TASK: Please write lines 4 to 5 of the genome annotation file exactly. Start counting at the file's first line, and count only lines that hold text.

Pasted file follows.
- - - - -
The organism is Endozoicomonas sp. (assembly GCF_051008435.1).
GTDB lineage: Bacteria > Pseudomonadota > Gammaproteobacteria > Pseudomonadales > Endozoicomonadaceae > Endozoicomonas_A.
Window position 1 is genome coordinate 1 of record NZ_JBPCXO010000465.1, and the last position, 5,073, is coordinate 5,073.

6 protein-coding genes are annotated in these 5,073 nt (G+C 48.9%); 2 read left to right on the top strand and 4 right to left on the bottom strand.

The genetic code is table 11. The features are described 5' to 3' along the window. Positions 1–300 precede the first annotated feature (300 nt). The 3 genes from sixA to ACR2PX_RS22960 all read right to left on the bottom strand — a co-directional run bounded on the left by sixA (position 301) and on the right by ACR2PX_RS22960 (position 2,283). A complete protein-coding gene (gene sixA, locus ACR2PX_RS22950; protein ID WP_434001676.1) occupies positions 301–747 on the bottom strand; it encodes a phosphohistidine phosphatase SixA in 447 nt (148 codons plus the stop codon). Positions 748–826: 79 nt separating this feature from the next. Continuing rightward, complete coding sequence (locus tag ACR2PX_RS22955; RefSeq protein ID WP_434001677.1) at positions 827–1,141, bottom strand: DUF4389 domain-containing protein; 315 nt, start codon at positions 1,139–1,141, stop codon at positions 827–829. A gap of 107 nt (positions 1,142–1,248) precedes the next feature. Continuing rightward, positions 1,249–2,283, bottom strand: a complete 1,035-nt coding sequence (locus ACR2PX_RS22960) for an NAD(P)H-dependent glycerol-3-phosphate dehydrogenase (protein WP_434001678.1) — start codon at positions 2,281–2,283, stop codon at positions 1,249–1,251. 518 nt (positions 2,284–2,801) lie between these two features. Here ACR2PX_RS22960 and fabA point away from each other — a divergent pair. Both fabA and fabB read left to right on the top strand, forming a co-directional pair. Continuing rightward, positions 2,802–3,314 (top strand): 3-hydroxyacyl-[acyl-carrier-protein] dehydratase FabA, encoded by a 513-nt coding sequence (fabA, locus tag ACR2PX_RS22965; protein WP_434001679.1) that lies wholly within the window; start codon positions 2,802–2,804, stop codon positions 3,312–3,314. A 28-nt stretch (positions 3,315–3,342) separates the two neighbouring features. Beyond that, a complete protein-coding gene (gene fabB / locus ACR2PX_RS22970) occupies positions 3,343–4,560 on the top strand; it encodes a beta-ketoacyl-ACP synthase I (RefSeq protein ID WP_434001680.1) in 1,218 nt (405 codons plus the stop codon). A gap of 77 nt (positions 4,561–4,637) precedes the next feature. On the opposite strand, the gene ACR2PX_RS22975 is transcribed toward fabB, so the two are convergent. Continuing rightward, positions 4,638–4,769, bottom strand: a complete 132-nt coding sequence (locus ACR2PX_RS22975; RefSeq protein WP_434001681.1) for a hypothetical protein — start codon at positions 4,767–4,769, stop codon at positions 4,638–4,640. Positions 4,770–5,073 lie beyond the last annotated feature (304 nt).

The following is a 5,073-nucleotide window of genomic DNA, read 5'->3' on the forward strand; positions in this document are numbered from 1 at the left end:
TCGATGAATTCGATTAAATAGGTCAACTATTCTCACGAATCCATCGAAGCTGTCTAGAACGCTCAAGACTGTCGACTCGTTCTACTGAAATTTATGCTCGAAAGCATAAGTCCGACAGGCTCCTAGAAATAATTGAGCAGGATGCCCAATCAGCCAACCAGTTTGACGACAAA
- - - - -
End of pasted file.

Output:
6 protein-coding genes are annotated in these 5,073 nt (G+C 48.9%); 2 read left to right on the top strand and 4 right to left on the bottom strand.

The genetic code is table 11. The features are described 5' to 3' along the window. Positions 1–300 precede the first annotated feature (300 nt). The 3 genes from sixA to ACR2PX_RS22960 all read right to left on the bottom strand — a co-directional run bounded on the left by sixA (position 301) and on the right by ACR2PX_RS22960 (position 2,283). A complete protein-coding gene (gene sixA, locus ACR2PX_RS22950; protein ID WP_434001676.1) occupies positions 301–747 on the bottom strand; it encodes a phosphohistidine phosphatase SixA in 447 nt (148 codons plus the stop codon). Positions 748–826: 79 nt separating this feature from the next. Continuing rightward, complete coding sequence (locus tag ACR2PX_RS22955; RefSeq protein ID WP_434001677.1) at positions 827–1,141, bottom strand: DUF4389 domain-containing protein; 315 nt, start codon at positions 1,139–1,141, stop codon at positions 827–829. A gap of 107 nt (positions 1,142–1,248) precedes the next feature. Continuing rightward, positions 1,249–2,283, bottom strand: a complete 1,035-nt coding sequence (locus ACR2PX_RS22960) for an NAD(P)H-dependent glycerol-3-phosphate dehydrogenase (protein WP_434001678.1) — start codon at positions 2,281–2,283, stop codon at positions 1,249–1,251. 518 nt (positions 2,284–2,801) lie between these two features. Here ACR2PX_RS22960 and fabA point away from each other — a divergent pair. Both fabA and fabB read left to right on the top strand, forming a co-directional pair. Continuing rightward, positions 2,802–3,314 (top strand): 3-hydroxyacyl-[acyl-carrier-protein] dehydratase FabA, encoded by a 513-nt coding sequence (fabA, locus tag ACR2PX_RS22965; protein WP_434001679.1) that lies wholly within the window; start codon positions 2,802–2,804, stop codon positions 3,312–3,314. A 28-nt stretch (positions 3,315–3,342) separates the two neighbouring features. Beyond that, a complete protein-coding gene (gene fabB / locus ACR2PX_RS22970) occupies positions 3,343–4,560 on the top strand; it encodes a beta-ketoacyl-ACP synthase I (RefSeq protein ID WP_434001680.1) in 1,218 nt (405 codons plus the stop codon). A gap of 77 nt (positions 4,561–4,637) precedes the next feature. On the opposite strand, the gene ACR2PX_RS22975 is transcribed toward fabB, so the two are convergent. Continuing rightward, positions 4,638–4,769, bottom strand: a complete 132-nt coding sequence (locus ACR2PX_RS22975; RefSeq protein WP_434001681.1) for a hypothetical protein — start codon at positions 4,767–4,769, stop codon at positions 4,638–4,640. Positions 4,770–5,073 lie beyond the last annotated feature (304 nt).